Ask The Entrepreneurs is a regular series where members of the Young Entrepreneur Council are asked a single question that aims to help Lifehack readers level up their own lives, whether in a area of management, communication, business or life in general.
Here’s the question posed in this edition of Ask The Entrepreneurs:
We talk a lot about daily habits and productivity. But what’s one thing entrepreneurs should STOP doing every day?
1. Talking About Themselves
Entrepreneurs tend to get so wrapped up in the pitching, convincing and selling of their day-to-day life that sometimes it becomes all they ever talk about. Being well-rounded and conversational will help you have rapport with others around you. While talking about yourself and your business is important, doing so constantly comes off as being self-centered and oblivious to the world around you.
2. Focusing on a To-Do List
The best leaders I know focus on building the right culture and energy in the office. Sitting in a corner and pounding out to-do items may feel productive, but don’t forget about doing the things that aren’t fully quantifiable. Helping teammates who may be having a bad morning or struggling with a project could be the single most valuable thing you do all day!
3. Eating Pizza
When you head into the startup phase of your company, everything you used to do that was healthy is going to stop. You are going to put on weight. You are going to end up with too much stress and a back that is in constant pain. Don’t eat pizza. It will make it easier to get back in shape when you’re out of that phase.
4. Using Social Media Distractions
Shut down all your personal social media distractions during the work day. Facebook, Instagram, Vine and Twitter will all be there after you complete your daily tasks. Many entrepreneurs don’t realize just how much time they waste reading and engaging on these mediums and also just how much it decreases their daily productivity. To succeed, use your time wisely.
Multitasking has its place in the business realm, but there are also times when it should be avoided. If you multitask two separate and very important projects, you can end up with two sets of dismal results. Know when to multitask and when to focus on a single task.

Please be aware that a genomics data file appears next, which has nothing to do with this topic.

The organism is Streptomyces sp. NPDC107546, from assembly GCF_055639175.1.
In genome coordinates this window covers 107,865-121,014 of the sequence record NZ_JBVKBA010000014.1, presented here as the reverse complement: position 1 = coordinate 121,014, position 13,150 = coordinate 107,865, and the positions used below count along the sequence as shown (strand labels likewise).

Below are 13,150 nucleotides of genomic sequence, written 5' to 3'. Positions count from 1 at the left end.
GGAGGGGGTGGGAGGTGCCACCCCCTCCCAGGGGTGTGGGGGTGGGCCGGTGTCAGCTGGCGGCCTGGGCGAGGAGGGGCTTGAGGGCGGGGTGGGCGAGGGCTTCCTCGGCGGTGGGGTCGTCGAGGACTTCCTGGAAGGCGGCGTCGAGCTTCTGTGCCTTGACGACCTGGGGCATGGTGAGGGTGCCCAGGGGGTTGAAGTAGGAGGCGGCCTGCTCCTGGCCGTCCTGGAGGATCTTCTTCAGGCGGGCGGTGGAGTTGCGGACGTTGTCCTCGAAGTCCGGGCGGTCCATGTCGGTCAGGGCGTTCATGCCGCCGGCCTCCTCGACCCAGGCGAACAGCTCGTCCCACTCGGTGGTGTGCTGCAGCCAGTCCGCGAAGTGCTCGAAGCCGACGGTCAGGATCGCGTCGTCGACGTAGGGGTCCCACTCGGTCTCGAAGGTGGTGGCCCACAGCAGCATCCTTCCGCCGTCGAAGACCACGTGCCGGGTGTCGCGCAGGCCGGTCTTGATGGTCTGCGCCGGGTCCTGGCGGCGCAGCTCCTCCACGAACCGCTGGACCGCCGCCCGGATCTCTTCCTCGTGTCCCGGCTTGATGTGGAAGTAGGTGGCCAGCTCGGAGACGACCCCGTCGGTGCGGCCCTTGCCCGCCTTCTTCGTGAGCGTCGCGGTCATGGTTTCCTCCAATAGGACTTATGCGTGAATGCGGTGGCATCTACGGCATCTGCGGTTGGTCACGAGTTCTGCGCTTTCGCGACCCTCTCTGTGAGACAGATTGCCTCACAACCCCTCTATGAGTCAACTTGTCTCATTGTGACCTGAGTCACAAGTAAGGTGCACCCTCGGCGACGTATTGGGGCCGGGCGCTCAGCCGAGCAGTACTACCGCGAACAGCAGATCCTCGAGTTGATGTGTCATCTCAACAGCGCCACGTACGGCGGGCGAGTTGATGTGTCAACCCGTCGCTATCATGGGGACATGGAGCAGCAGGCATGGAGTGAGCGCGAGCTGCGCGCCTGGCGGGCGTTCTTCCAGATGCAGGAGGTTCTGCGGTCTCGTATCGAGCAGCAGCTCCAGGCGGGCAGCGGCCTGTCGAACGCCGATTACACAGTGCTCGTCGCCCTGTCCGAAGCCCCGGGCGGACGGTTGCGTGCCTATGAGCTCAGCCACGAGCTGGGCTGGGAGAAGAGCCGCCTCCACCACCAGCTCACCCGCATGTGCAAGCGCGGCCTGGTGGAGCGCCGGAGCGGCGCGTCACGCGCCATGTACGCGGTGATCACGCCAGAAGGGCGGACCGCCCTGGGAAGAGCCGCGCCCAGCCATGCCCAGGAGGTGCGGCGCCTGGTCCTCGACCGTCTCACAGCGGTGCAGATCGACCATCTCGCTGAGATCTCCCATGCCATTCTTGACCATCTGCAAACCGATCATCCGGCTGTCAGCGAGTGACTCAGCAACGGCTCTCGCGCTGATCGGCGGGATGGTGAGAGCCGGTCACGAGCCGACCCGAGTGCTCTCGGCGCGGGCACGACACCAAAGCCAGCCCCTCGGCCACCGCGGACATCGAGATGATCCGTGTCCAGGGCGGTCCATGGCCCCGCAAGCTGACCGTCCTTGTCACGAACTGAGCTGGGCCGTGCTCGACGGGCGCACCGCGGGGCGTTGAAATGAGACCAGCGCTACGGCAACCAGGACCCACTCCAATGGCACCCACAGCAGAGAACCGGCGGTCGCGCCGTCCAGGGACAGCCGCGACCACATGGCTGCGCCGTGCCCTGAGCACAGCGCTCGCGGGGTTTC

6. Waiting for the Right Moment
Stop waiting for the right time, and just get things done. Define the one thing you can do today that will help grow your business and not just keep you busy.
7. Attending Management Meetings
Admittedly, management meetings are sometimes necessary and useful beasts. But a culture of meetings is ultimately just a time suck. Everyone has had that experience of waiting for a meeting to end so that real work can resume. To increase productivity, reduce management meetings and time in meetings in general. When you must meet, have a clear agenda and stick to it.
8. Letting Interruptions Happen
Interruptions are just a part of life, but I take steps to prevent them. It is so hard to refocus after multiple interruptions. I don’t even want to calculate how much time I lose to redirecting my attention several times a day. If it gets to be too much, I go into do-not-disturb mode. I close the door, only take scheduled calls and tell my staff that they can email me and I’ll get to them later.
9. Going out for Lunch
The lunch hour is one of the most active times of the day and a great time to get work done. After work is when most socializing should be done. Instead of worrying about getting back to the office or getting work done before you dip out, meeting at the end of the day takes off the edge. You can drink without a conscience, leave the office behind and invite others to join to optimize your time.
10. Working on the Fly
One habit to break away from is working on the fly rather than with an agenda. With a startup, things will happen, and you can be pulled in different directions. Don’t make it a habit to make that the way you operate. Make it a point to be proactive rather than reactive.
11. Pleasing Others First
If you are allowing your time and energy to be diverted from your priority tasks simply to make professional acquaintances (e.g., individuals not in your inner circle) happy, then you’re not investing your time well. Focus on the people and activities that really matter, and you’ll be better off in the long run.
12. Emailing Coworkers
The biggest breakthrough at ThinkImpact has been the realization that we don’t need to email each other. We can use different tools to communicate. Our new favorite is called Slack . It allows you to communicate in one of three ways: via office-wide messages with a related subject, a direct message with a colleague privately or a private group of colleagues.